Assessing The Abdomen Case Study Example From Experts

A male went to the emergency room for severe midepigastric abdominal pain. He was diagnosed with AAA ; however, as a precaution, the doctor ordered a CTA scan.

Because of a high potential for misdiagnosis, determining the precise cause of abdominal pain can be time consuming and challenging. By analyzing case studies of abnormal abdominal findings, nurses can prepare themselves to better diagnose conditions in the abdomen.

In this Lab Assignment, you will analyze an Episodic note case study that describes abnormal findings in patients seen in a clinical setting. You will consider what history should be collected from the patients as well as which physical exams and diagnostic tests should be conducted. You will also formulate a differential diagnosis with several possible

  1. Analyze the subjective portion of the note. List additional information that should be included in the documentation.
  2. Analyze the objective portion of the note. List additional information that should be included in the documentation.
  3. Is the assessment supported by the subjective and objective information? Why or why not?
  4. What diagnostic tests would be appropriate for this case, and how would the results be used to make a diagnosis?
  5. Would you reject/accept the current diagnosis? Why or why not? Identify three possible conditions that may be considered as a differential diagnosis for this patient. Explain your reasoning using at least three different references from current evidence-based literature.

The case:

We will write
a custom nursing essay or paper
specifically for you
Get your first paper with
15% OFF

CC: “My stomach has been hurting for the past two days.”

HPI: LZ, 65 y/o AA male, presents to the emergency department with a two days history of intermittent epigastric abdominal pain that radiates into his back. He went to the local Urgent Care where was given PPI’s with no relief. At this time, the patient reports that the pain has been increasing in severity over the past few hours; he vomited after lunch, which led his to go to the ED at this time. He has not experienced fever, diarrhea, or other symptoms associated with his abdominal pain.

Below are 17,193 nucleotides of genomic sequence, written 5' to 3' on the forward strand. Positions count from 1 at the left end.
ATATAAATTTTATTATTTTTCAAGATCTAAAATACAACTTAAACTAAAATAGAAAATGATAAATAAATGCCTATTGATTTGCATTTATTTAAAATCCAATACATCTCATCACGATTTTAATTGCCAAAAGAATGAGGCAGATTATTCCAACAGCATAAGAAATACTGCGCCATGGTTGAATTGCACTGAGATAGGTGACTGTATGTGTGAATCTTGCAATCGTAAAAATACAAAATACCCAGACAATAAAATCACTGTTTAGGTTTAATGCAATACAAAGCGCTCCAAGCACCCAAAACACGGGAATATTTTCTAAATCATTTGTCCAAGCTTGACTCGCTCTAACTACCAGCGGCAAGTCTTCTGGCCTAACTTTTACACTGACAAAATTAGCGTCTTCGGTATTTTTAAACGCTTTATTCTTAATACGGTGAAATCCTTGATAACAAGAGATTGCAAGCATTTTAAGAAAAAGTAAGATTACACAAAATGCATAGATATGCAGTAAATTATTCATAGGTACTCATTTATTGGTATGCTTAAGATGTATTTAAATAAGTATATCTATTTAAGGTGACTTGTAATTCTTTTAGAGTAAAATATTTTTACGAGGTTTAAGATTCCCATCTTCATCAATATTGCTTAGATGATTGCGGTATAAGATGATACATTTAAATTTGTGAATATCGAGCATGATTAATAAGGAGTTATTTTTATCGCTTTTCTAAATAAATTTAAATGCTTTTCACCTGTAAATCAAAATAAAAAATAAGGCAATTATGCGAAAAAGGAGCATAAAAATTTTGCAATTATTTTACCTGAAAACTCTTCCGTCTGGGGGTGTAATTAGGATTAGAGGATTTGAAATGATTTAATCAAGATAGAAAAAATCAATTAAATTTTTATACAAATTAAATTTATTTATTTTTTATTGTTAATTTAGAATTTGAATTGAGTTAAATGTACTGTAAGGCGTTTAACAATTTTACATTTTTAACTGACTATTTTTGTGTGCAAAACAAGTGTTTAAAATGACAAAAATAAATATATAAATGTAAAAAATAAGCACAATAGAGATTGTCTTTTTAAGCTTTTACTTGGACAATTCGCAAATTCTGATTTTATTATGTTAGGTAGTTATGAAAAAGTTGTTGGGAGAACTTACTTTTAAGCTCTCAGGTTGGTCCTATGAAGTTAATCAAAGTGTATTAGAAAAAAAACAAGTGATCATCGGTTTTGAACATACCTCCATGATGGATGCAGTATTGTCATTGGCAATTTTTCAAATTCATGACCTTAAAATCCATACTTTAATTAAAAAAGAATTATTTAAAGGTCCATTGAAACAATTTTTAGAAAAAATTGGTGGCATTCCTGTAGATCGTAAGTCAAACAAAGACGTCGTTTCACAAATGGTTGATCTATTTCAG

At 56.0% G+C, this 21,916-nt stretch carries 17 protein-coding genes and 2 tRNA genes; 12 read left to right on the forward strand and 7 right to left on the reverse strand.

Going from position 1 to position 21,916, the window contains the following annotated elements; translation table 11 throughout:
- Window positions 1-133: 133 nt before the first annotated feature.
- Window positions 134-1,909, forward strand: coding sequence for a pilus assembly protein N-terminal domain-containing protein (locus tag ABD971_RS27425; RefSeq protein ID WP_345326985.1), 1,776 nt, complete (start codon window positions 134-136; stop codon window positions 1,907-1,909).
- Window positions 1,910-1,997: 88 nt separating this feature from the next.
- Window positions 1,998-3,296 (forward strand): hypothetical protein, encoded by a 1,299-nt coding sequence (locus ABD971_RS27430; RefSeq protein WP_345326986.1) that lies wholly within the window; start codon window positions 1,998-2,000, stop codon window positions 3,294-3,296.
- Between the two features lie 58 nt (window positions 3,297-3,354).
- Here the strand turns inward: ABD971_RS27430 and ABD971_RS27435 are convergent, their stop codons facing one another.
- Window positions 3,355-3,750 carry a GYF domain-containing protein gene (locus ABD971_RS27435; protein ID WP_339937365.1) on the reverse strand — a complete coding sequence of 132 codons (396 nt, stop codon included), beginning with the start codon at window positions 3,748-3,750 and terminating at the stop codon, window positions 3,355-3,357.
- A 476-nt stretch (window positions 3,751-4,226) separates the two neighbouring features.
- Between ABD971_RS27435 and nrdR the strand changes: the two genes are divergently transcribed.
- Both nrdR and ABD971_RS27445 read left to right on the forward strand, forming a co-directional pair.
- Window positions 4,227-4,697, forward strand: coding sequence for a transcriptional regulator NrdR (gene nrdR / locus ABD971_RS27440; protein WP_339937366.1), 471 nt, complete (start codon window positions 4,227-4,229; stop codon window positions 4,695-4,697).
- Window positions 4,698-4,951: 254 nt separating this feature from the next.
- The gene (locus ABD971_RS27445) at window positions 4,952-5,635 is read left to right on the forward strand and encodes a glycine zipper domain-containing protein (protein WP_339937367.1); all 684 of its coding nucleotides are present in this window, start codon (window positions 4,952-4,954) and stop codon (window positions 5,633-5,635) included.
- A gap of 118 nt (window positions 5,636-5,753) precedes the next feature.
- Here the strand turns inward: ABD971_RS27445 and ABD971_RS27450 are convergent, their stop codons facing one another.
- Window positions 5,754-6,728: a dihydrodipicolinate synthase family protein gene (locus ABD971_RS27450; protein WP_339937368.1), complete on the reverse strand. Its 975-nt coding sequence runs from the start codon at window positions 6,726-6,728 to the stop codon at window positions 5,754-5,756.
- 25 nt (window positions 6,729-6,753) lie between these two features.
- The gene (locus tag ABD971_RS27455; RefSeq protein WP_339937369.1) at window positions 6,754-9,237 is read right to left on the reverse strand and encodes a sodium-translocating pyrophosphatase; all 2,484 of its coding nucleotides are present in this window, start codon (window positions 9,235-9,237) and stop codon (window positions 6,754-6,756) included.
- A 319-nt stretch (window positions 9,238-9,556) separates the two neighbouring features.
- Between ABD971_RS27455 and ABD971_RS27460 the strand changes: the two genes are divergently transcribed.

Medications: Metoprolol 50mg

Allergies: NKDA

FH: HTN, Gerd,  Hyperlipidemia

Social Hx: ETOH, smoking for 20 years but quit both 2 years ago, divorced for 5 years, 3 children, 2 males, 1 female


  • VS: Temp 98.2; BP 91/60; RR 16; P 76; HT 6’10”; WT 262lbs
  • Heart: RRR, no murmurs
  • Lungs: CTA, chest wall symmetrical
  • Skin: Intact without lesions, no urticaria
  • Abd: abdomen is tender in the epigastric area with guarding but without mass or rebound.
  • Diagnostics: US and CTA


  1. Abdominal Aortic Aneurysm (AAA)
  2. Perforated Ulcer
  3. Pancreatitis



PI: JR                                            Age: 47                                                     Gender: Male


CC: “My stomach hurts, I have diarrhea, and nothing seems to help.”

History of Present Illness (HPI): JR is a 47-year-old Caucasian male who came to the hospital complaining of generalized abdominal pain which began three days before the present visit. He denies having taken any drug claiming that she had no idea of what to take. He claims that the severity of the pain currently is 5/10 but was worse of up to 9/10 for the past two days. She has been able to eat properly with the pain but complains of being nauseated afterward.

Medications: Lisinopril 10mg. Amlodipine 5 mg. Metformin 1g. Linctus 10 units qhs

Allergies: No known drug allergies

PMHx: HTN. Diabetes. She has a history of gastrointestinal bleeding which occurred four years ago

PSHx: No past surgical history

Sexual/Reproductive History: He is heterosexual and has three children, two boys, and one girl

Soc Hx: He is married and has three children, two boys, and one girl. Denies ever using tobacco. Confirms alcohol use occasionally.

Significant Fam Hx: He has three children, two boys, and one girl. No family history of colon cancer. The father had a history of type 2 diabetes mellitus and HTN. The mother has a history of HTN, GERD, and hyperlipidemia